Since the beginning of May Enbridge Inc. (TSX:ENB)(NYSE:ENB) shareholders saw their shares decline by over 14%. This decline has largely mirrored the decline in the price of oil and was likely made worse by the fact that Enbridge’s Line 9 reversal project was delayed slightly.
While weak oil prices and a delayed Line 9 are certainly headwinds for Enbridge, they have little effect on the company’s fundamental earnings power. While the share price has been dropping, Enbridge has been quietly moving towards the finalization of its $30.4 billion drop-down to Enbridge Income Fund (TSX:ENF), which will allow Enbridge to fund its massive $44 billion capital program at a low cost, grow its dividend by 16% annually for the next three years, and grow its earnings by an expected 10-12% annually for the next five years.
Despite superior, visible earnings and dividend growth, Enbridge is still trading at a discount to its U.S. and Canadian peers. Combined, these factors make it an excellent time to buy Enbridge.
Enbridge’s $30.4 billion drop-down transaction is driving growth
At the core of the thesis to buy Enbridge today is its massive drop-down transaction to Enbridge Income Fund. Currently, Enbridge has $44 billion in capital growth projects, $34 billion of which are commercially and politically secured and ready to be in service and generating earnings by 2017.
These projects will drive earnings-per-share growth, and the major challenge is being able to fund the projects affordably in a way that is accretive to earnings. The drop-down transaction helps to solve this issue. By “dropping down,” or selling $30.4 billion worth of pipeline and renewable energy assets to its Enbridge Income Fund subsidiary, Enbridge is essentially transferring funding responsibility to the subsidiary.
Enbridge Income Fund is expected to issue between $600 and $800 million in equity annually to fund the growth program, which, in turn, means Enbridge does not have to. This means that Enbridge will receive earnings from the growth project without needing to issue a large amount of shares. The end result is Enbridge will see more earnings-per-share growth because more earnings are spread across fewer shares.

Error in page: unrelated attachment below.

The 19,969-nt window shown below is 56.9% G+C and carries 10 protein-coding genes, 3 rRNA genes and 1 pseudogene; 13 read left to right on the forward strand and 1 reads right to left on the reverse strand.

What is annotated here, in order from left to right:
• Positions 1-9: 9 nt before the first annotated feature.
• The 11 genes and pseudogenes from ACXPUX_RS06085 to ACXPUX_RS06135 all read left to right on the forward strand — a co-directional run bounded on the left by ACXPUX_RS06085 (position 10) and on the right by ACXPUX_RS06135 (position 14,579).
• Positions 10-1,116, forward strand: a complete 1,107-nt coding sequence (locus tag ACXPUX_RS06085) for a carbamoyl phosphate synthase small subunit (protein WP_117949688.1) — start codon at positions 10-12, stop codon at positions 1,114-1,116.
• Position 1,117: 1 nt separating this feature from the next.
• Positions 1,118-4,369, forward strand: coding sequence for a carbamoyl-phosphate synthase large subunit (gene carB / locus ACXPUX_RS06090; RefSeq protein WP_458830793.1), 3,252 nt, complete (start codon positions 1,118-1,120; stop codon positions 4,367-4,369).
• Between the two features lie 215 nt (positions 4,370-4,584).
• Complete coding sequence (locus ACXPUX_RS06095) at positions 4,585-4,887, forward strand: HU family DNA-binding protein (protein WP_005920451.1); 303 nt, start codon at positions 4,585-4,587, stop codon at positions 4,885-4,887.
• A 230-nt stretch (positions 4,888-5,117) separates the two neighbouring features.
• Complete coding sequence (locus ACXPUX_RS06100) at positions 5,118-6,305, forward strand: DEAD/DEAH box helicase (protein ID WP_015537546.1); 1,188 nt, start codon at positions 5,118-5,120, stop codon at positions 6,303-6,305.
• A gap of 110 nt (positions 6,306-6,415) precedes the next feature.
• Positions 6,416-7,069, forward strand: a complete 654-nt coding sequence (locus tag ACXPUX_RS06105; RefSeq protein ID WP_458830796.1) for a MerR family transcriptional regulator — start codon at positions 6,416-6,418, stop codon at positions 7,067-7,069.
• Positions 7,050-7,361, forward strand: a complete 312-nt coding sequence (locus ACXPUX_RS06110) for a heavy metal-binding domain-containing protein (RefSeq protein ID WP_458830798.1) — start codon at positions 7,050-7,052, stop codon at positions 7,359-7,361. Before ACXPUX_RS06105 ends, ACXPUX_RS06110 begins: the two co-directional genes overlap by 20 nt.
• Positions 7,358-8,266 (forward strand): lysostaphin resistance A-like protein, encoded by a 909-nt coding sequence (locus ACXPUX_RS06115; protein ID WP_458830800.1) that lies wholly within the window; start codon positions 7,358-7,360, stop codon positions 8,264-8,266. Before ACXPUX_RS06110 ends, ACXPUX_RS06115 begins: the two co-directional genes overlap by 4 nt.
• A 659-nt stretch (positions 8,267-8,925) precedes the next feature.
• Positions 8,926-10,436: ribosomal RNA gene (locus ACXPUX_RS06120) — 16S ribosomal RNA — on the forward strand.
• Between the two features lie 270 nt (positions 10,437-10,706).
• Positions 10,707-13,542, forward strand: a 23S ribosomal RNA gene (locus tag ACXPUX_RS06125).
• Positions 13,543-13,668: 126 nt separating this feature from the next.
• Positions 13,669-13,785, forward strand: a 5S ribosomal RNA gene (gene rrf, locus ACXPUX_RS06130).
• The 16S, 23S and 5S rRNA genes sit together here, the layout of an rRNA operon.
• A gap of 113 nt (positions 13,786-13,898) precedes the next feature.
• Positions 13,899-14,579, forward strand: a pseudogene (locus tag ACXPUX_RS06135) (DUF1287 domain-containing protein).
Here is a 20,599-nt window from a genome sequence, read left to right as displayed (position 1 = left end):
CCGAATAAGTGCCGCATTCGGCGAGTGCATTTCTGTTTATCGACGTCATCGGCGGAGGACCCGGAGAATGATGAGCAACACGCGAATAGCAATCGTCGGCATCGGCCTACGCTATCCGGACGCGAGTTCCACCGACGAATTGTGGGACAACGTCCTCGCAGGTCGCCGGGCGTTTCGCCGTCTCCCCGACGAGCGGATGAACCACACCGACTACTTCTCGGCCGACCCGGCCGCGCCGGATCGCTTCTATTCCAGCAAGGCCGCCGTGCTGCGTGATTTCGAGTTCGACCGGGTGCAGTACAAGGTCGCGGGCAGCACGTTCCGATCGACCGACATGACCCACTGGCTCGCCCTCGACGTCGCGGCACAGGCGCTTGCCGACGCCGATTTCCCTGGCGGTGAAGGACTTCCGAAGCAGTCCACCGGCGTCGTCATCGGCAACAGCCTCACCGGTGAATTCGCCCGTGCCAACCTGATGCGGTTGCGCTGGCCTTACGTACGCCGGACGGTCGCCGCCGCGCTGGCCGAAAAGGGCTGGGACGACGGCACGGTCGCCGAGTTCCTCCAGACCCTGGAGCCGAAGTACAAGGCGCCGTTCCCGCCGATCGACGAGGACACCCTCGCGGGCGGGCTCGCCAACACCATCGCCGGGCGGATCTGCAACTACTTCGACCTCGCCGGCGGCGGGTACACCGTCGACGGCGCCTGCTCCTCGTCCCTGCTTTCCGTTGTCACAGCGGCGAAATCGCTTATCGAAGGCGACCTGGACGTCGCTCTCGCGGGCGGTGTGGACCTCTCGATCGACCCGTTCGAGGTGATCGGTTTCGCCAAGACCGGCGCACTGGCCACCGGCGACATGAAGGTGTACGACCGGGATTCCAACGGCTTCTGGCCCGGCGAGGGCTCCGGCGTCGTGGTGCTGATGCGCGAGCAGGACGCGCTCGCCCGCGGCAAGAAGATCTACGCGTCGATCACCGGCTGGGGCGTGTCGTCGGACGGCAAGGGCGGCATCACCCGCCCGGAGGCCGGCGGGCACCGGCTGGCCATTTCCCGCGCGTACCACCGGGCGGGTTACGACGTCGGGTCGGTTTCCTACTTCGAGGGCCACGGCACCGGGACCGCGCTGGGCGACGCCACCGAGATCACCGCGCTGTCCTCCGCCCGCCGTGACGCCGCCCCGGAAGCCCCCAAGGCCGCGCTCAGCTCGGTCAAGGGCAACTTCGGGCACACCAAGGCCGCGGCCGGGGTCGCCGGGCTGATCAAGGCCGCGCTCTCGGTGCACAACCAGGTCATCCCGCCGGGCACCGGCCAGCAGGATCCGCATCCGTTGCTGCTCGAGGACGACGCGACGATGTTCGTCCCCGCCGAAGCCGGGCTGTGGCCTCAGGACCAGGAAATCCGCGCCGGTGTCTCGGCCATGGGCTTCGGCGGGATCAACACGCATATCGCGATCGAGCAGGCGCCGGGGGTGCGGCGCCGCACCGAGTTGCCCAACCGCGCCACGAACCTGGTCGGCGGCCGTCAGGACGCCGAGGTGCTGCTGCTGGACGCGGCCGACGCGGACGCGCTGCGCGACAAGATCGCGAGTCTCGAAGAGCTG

Why will Enbridge still receive earnings from assets it no longer owns? In exchange for the assets, Enbridge takes back equity in Enbridge Income Fund, which will allow Enbridge to maintain control and ownership over the assets (with an estimated 88% stake in Enbridge Income Fund). This, in turn, means Enbridge has a stake in earnings from the fund.
Enbridge receives a special fee known as an incentive distribution right, which provides Enbridge with a base fee of $7.5 million annually, plus a special 25% stake of Enbridge Income Fund’s per share cash flow over $1.295. This gives Enbridge a claim on the income fund’s growth.
The end result is that the drop-down secures funding for Enbridge’s capital program (which, in turn, allows Enbridge to announce earnings growth of 10-12% annually with a high level of certainty), and also allows Enbridge to increase its dividend payout ratio and growth rate. This is due to the fact that Enbridge has smaller funding requirements.
Strong secure earnings growth with smaller funding requirements means that Enbridge not only has higher dividend growth than its peers (with 15% annual growth expected compared with 8-10% for its peers), but also a more secure dividend. Currently, Enbridge is expected to have a dividend coverage of about two times (which means Enbridge has double the amount of cash flow that it spends on its dividend) compared with approximately one times for its peers.
Stronger growth also comes at a better price
The best part of buying Enbridge at current prices is that superior earnings growth as well as dividend coverage and growth comes at a better price. Currently, Enbridge is trading at about 23 times its 2016 earnings. This is a slight discount to its Canadian peers, which trade at about 24 times their 2016 earnings. Enbridge should, at the very least, trade in line with its peer group. A similar discount applies to Enbridge and its major U.S. peers Kinder Morgan and Spectra Energy, even though Enbridge offers better dividend growth and coverage.
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Fool contributor Adam Mancini has no position in any stocks mentioned. The Motley Fool owns shares of Kinder Morgan.